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Most Wind Towers in Southern Great Plains Are Low Risk to Sandhill Cranes
Released: 4/20/2016 1:47:22 PM

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U.S. Department of the Interior, U.S. Geological Survey
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Sandhill Cranes fly in close proximity to wind turbines near Horicon National Wildlife Refuge in east-central Wisconsin, but to date no crane mortality has been associated with turbines in this area.
Sandhill Crane (Grus canadensis)

The current placement of wind energy towers in the central and southern Great Plains may have relatively few negative effects on sandhill cranes wintering in the region, according to a U.S. Geological Survey study published today.

Midcontinental sandhill cranes are important to sporting and tourism industries in the Great Plains, an area where wind energy development recently surged. Scientists with the USGS compared crane location data from the winters of 1998-2007 with current wind tower sites in Texas, Oklahoma, Kansas and New Mexico prairies. Findings showed only a seven percent overlap between cranes and towers, and that most towers have been placed in areas not often used by cranes during the winter.

“Great Plains wetlands are critical to preserving valuable sandhill crane populations,” said USGS scientist Aaron Pearse, the study’s lead author. “Our findings can help managers minimize risks of future wind energy development to cranes by highlighting potentially hazardous locations.”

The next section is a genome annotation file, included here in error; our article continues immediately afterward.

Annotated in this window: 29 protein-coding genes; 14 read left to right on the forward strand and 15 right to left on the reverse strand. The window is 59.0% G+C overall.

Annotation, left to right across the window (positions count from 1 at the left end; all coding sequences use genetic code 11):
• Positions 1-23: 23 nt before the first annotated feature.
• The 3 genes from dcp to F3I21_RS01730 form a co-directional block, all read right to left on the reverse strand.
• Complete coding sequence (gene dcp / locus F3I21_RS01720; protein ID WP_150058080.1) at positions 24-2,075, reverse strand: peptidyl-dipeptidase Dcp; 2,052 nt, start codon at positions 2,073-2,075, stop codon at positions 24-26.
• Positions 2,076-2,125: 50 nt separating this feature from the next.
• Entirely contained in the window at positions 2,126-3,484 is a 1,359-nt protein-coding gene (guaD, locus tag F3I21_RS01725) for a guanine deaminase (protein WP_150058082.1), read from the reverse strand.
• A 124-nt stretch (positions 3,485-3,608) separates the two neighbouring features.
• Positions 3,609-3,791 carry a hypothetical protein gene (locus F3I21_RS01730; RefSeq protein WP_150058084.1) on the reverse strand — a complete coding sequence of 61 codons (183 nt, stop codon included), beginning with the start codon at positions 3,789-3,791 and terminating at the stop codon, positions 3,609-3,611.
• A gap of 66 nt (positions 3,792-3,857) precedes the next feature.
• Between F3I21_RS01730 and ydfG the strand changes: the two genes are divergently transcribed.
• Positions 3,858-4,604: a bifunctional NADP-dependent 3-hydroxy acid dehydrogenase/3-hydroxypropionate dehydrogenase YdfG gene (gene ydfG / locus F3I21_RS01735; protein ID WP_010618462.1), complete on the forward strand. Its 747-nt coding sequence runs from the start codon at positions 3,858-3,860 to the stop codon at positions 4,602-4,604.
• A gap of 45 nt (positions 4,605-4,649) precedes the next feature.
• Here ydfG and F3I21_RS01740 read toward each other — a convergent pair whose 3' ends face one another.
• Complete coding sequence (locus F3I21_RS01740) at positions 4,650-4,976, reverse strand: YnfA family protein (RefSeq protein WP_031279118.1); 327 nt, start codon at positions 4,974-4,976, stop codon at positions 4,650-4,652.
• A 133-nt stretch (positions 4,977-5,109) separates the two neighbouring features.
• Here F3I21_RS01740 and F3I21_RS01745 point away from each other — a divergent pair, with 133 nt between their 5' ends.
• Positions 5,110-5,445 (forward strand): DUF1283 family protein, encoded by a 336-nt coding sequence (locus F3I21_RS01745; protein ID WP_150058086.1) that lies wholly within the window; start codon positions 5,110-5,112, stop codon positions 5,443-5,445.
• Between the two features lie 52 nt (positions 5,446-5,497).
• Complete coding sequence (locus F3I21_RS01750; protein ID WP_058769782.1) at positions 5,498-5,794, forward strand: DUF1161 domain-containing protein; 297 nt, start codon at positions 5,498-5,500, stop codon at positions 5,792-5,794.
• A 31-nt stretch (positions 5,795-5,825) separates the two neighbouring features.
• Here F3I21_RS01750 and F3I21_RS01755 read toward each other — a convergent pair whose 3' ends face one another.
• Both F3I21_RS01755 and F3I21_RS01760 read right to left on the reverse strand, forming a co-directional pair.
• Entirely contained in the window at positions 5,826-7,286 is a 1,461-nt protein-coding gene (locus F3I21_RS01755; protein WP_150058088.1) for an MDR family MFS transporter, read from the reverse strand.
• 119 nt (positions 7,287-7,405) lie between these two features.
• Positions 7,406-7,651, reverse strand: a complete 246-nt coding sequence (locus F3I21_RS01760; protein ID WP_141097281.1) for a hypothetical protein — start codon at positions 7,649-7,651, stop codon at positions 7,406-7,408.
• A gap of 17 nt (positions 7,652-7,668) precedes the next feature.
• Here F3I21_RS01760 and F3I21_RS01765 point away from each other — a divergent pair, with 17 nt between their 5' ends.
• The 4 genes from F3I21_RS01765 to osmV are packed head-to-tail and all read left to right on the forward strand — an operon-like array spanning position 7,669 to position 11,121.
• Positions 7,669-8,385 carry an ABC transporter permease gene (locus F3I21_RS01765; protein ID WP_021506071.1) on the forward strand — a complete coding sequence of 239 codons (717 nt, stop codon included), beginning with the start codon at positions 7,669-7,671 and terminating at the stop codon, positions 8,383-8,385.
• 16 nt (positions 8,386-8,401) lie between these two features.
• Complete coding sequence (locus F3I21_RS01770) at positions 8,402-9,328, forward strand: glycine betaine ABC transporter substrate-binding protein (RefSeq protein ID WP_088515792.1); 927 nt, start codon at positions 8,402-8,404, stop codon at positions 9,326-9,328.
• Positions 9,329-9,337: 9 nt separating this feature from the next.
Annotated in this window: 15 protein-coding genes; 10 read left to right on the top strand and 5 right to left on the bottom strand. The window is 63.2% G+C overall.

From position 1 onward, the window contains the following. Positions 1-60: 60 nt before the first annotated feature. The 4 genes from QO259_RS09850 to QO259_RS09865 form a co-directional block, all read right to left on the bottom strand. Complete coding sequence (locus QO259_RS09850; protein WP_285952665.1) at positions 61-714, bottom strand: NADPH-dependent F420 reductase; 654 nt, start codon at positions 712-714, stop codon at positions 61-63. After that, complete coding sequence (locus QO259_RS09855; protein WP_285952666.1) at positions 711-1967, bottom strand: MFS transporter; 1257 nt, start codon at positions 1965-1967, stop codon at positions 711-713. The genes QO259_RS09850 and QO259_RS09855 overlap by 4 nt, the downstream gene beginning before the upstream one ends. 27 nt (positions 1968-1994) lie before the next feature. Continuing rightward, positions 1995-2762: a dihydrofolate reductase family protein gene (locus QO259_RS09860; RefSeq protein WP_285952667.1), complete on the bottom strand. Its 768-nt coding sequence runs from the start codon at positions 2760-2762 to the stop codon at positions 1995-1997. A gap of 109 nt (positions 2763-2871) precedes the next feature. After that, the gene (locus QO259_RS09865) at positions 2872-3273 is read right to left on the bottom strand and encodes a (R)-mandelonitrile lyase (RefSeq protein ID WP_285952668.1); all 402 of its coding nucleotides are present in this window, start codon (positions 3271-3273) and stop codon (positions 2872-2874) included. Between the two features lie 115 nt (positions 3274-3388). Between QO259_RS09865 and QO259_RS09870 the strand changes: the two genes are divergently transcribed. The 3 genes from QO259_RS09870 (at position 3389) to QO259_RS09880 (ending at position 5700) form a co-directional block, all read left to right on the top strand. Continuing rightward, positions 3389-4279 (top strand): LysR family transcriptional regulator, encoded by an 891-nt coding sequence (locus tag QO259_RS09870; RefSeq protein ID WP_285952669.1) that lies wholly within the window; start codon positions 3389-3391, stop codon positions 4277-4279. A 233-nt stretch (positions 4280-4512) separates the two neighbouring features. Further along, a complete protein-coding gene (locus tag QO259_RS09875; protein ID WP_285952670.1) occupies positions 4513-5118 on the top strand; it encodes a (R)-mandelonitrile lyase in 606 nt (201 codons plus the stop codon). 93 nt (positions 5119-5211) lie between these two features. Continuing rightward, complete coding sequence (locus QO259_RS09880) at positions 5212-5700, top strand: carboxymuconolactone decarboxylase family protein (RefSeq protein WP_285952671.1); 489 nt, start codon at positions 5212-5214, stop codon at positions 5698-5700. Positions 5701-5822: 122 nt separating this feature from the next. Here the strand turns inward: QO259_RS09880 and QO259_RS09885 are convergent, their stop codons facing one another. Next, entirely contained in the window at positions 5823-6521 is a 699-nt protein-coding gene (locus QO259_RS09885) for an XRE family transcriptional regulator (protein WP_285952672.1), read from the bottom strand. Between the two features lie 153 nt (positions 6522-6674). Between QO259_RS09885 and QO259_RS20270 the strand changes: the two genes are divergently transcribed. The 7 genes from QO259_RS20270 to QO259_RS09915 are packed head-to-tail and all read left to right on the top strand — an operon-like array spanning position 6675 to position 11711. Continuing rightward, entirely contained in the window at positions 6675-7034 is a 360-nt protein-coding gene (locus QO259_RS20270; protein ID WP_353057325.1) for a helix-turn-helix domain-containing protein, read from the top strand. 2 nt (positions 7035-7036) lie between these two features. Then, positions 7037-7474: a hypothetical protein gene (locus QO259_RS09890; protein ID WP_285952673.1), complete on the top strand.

Using data from cranes tagged with satellite transmitters, the scientists estimated wintering crane distributions and habitat selection behaviors prior to and during wind tower construction, which began in 1999 but surged from 2004-2013. They then compared the early estimates with post-construction bird behaviors and current tower locations.

“Although about 50 percent of cranes in our study used locations that had wind towers nearby – within 10 kilometers, or about 6.2 miles – there were few instances in which high densities of cranes and high densities of towers coincided,” Pearse said.

The study further showed: 

  • A modest seven percent overlap between study areas visited by cranes during the winters of 1998-2004 and areas with wind towers constructed during 1999-2013;
  • When they spent time near wind towers, the wintering cranes maintained an average distance of 6.5 kilometers, or about four miles, from the towers;
  • Only five percent of wind towers in the Texas High Plains have been constructed in locations identified as highly preferred crane winter habitat; and
  • Wintering cranes generally selected wetlands or upland areas near wetland basins.

Eighty percent of the midcontinent sandhill crane population resides in the central and southern Great Plains for up to half of the year. Potential threats of wind towers to cranes include collisions and avoidance of areas near towers, which reduces available roosting and foraging habitat.

For more information about USGS sandhill crane research, please visit the USGS Northern Prairie Wildlife Research Center website

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